Suggested action: Use Supercharged Think, Pair, Share (see this post for full details). The teacher asks a question, and students think and respond independently on mini-whiteboards, showing their response to the teacher when asked. Each pair of students then puts their mini-whiteboards between them to compare answers: If they are different, who is right? If they are the same, what is the best explanation they can come up with that would help someone who does not understand? This provides a key opportunity for students to rehearse their reasons. Then the teacher can call upon students to share their reasoning with the rest of the class.
Hypothesis: Students had been asked to answer four questions on their mini-whiteboards. But because they had been given no direction as to how to set their boards out, it was difficult for the teacher to check for understanding when circulating, and virtually impossible to do so if students held their boards up.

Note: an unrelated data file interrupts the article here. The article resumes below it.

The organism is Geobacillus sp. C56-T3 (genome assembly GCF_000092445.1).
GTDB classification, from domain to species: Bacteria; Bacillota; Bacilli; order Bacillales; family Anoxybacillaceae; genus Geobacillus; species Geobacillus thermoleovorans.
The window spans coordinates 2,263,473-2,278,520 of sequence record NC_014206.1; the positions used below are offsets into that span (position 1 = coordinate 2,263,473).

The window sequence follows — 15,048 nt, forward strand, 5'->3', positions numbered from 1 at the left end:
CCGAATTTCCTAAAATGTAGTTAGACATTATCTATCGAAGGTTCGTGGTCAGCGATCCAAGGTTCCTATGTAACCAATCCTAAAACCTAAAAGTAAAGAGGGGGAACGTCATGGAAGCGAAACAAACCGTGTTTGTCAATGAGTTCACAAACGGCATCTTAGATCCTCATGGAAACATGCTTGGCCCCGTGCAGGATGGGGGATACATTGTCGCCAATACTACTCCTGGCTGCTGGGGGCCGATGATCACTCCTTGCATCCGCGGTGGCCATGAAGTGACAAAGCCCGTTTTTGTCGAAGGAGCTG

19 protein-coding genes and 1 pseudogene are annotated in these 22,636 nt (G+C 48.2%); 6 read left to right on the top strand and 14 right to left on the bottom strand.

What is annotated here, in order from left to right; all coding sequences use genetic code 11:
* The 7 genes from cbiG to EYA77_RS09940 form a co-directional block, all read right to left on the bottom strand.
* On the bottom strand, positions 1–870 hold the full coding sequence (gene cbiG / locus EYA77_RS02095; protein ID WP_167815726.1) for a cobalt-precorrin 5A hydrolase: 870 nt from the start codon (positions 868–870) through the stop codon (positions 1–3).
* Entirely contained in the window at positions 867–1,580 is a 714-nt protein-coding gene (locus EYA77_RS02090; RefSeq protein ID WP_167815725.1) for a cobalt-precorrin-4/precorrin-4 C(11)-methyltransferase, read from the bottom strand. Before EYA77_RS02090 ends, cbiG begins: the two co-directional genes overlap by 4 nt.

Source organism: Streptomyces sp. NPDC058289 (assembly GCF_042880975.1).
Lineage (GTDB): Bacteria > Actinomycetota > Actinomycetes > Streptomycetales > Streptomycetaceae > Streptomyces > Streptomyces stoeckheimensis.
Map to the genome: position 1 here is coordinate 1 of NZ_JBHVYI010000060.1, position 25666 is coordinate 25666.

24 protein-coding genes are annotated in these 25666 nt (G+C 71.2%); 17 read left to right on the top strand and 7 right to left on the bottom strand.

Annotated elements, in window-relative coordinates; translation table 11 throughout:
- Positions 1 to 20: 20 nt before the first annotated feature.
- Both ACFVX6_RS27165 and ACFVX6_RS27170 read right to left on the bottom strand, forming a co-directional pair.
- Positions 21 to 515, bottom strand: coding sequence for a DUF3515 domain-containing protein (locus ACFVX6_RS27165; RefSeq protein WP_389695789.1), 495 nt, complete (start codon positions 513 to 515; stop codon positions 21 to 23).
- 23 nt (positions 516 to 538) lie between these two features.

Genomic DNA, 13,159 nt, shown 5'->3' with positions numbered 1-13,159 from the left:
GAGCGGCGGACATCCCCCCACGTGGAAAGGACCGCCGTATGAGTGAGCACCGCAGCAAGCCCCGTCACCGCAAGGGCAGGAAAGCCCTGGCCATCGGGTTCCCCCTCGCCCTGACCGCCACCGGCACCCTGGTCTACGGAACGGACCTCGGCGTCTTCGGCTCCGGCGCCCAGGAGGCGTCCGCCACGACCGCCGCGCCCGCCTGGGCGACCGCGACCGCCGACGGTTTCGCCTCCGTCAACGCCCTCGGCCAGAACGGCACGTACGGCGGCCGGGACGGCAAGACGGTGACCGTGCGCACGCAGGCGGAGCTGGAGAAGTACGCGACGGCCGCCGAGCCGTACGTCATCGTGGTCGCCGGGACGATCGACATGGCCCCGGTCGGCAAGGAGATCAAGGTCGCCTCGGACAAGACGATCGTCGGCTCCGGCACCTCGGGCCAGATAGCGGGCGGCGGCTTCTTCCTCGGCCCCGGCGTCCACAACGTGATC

Critical evidence (Photo):
Can you see the two incorrect answers? These were not picked up on by the teacher.
Suggested action: Ask students to split their boards into quadrants and do working out for each question in a defined space. This makes checking for understanding during circulation much easier. Then, when it is time to go through the answers, ask students to copy the final answer for Question 1 on the other side of their board nice and big, ready to hold up. Once the teacher has responded accordingly, students can rub out the answer and copy the final answer to Question 2, and so on.